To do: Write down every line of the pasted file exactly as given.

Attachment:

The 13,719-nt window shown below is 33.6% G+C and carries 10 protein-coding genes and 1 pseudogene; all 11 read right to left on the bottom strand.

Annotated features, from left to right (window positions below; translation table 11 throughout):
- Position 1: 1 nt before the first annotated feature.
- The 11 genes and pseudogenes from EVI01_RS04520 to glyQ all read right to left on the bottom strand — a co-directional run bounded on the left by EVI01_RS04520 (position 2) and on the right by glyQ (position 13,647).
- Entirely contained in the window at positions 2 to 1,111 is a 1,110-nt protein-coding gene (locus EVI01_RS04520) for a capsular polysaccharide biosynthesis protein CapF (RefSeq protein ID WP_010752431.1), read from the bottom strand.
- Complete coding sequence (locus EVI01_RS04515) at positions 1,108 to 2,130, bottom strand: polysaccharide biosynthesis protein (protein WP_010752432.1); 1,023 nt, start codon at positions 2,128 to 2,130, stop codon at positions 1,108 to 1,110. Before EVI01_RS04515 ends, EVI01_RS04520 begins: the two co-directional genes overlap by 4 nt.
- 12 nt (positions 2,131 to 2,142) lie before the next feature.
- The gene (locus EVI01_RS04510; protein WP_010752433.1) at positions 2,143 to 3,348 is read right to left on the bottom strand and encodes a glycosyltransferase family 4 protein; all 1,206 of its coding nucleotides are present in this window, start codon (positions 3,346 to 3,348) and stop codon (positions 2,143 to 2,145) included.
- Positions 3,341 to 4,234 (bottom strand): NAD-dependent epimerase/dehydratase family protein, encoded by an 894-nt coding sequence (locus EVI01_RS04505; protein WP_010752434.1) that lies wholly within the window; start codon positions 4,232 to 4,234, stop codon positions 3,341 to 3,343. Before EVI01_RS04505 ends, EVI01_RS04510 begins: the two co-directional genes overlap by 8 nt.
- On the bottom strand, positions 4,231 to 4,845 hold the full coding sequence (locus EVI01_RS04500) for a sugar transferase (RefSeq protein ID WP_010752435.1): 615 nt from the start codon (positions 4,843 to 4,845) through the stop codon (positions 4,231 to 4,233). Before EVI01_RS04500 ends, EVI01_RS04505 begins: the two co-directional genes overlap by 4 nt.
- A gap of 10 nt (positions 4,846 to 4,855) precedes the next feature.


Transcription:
The 13,719-nt window shown below is 33.6% G+C and carries 10 protein-coding genes and 1 pseudogene; all 11 read right to left on the bottom strand.

Annotated features, from left to right (window positions below; translation table 11 throughout):
- Position 1: 1 nt before the first annotated feature.
- The 11 genes and pseudogenes from EVI01_RS04520 to glyQ all read right to left on the bottom strand — a co-directional run bounded on the left by EVI01_RS04520 (position 2) and on the right by glyQ (position 13,647).
- Entirely contained in the window at positions 2 to 1,111 is a 1,110-nt protein-coding gene (locus EVI01_RS04520) for a capsular polysaccharide biosynthesis protein CapF (RefSeq protein ID WP_010752431.1), read from the bottom strand.
- Complete coding sequence (locus EVI01_RS04515) at positions 1,108 to 2,130, bottom strand: polysaccharide biosynthesis protein (protein WP_010752432.1); 1,023 nt, start codon at positions 2,128 to 2,130, stop codon at positions 1,108 to 1,110. Before EVI01_RS04515 ends, EVI01_RS04520 begins: the two co-directional genes overlap by 4 nt.
- 12 nt (positions 2,131 to 2,142) lie before the next feature.
- The gene (locus EVI01_RS04510; protein WP_010752433.1) at positions 2,143 to 3,348 is read right to left on the bottom strand and encodes a glycosyltransferase family 4 protein; all 1,206 of its coding nucleotides are present in this window, start codon (positions 3,346 to 3,348) and stop codon (positions 2,143 to 2,145) included.
- Positions 3,341 to 4,234 (bottom strand): NAD-dependent epimerase/dehydratase family protein, encoded by an 894-nt coding sequence (locus EVI01_RS04505; protein WP_010752434.1) that lies wholly within the window; start codon positions 4,232 to 4,234, stop codon positions 3,341 to 3,343. Before EVI01_RS04505 ends, EVI01_RS04510 begins: the two co-directional genes overlap by 8 nt.
- On the bottom strand, positions 4,231 to 4,845 hold the full coding sequence (locus EVI01_RS04500) for a sugar transferase (RefSeq protein ID WP_010752435.1): 615 nt from the start codon (positions 4,843 to 4,845) through the stop codon (positions 4,231 to 4,233). Before EVI01_RS04500 ends, EVI01_RS04505 begins: the two co-directional genes overlap by 4 nt.
- A gap of 10 nt (positions 4,846 to 4,855) precedes the next feature.